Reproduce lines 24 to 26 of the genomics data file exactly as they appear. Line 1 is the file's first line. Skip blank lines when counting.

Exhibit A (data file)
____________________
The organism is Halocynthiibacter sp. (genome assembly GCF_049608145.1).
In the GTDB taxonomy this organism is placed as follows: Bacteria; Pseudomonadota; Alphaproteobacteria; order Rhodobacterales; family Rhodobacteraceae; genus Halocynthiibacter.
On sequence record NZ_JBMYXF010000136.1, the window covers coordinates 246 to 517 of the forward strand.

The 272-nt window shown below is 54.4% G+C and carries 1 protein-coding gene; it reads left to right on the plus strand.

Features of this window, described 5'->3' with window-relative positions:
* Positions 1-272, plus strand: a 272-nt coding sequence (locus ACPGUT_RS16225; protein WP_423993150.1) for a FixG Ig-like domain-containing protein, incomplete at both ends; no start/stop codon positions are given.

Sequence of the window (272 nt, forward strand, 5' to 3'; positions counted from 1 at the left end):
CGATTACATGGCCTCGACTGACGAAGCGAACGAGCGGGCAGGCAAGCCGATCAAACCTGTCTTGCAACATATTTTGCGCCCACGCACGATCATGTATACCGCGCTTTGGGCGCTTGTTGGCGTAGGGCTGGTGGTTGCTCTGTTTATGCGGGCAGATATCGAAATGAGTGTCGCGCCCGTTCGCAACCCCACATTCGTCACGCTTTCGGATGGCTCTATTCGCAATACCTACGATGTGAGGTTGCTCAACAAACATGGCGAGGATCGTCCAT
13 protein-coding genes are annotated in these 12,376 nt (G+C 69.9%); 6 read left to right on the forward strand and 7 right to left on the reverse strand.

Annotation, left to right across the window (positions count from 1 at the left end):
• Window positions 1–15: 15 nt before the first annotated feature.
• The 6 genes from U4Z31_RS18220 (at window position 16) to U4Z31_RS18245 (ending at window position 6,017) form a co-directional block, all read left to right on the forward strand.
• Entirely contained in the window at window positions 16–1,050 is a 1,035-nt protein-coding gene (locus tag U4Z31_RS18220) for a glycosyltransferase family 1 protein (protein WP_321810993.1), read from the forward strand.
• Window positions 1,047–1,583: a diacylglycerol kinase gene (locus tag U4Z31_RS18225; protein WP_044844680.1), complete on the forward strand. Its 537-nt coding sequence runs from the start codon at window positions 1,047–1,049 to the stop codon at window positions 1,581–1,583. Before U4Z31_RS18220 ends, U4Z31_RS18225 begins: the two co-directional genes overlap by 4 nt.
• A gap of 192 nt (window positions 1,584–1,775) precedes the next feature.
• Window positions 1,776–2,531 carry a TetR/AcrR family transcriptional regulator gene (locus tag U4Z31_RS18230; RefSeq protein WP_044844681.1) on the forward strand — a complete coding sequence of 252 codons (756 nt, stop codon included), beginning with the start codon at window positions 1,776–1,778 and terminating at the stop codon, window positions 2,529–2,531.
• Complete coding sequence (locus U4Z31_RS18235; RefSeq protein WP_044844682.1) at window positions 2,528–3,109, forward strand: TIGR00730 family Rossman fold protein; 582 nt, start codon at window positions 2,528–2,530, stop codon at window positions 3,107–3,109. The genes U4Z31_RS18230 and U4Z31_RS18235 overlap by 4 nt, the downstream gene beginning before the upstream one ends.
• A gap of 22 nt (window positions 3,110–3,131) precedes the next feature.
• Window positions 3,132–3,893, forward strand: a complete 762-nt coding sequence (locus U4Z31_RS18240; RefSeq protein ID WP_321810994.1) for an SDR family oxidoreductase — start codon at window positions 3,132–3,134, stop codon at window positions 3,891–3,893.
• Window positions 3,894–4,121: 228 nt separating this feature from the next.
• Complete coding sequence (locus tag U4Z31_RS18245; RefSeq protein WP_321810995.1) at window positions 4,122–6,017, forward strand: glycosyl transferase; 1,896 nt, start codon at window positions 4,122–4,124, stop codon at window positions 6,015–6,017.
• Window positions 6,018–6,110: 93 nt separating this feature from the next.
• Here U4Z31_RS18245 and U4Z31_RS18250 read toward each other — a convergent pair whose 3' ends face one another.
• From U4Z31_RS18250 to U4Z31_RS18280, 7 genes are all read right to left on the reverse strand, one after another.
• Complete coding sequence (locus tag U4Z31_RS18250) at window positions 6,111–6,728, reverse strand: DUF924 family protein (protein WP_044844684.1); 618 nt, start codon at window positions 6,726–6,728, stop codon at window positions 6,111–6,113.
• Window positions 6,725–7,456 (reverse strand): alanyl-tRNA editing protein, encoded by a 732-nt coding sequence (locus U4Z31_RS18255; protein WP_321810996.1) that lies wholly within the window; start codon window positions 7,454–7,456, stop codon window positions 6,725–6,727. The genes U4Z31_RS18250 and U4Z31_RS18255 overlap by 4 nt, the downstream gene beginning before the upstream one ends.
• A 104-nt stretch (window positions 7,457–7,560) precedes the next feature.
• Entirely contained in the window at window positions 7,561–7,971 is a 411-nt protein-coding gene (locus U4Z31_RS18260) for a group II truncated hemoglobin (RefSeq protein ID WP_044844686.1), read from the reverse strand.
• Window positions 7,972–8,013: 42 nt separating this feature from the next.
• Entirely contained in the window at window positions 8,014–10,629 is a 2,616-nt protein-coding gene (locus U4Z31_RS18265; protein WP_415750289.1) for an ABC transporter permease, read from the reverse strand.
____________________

• From U4Z31_RS18250 to U4Z31_RS18280, 7 genes are all read right to left on the reverse strand, one after another.
• Complete coding sequence (locus tag U4Z31_RS18250) at window positions 6,111–6,728, reverse strand: DUF924 family protein (protein WP_044844684.1); 618 nt, start codon at window positions 6,726–6,728, stop codon at window positions 6,111–6,113.
• Window positions 6,725–7,456 (reverse strand): alanyl-tRNA editing protein, encoded by a 732-nt coding sequence (locus U4Z31_RS18255; protein WP_321810996.1) that lies wholly within the window; start codon window positions 7,454–7,456, stop codon window positions 6,725–6,727. The genes U4Z31_RS18250 and U4Z31_RS18255 overlap by 4 nt, the downstream gene beginning before the upstream one ends.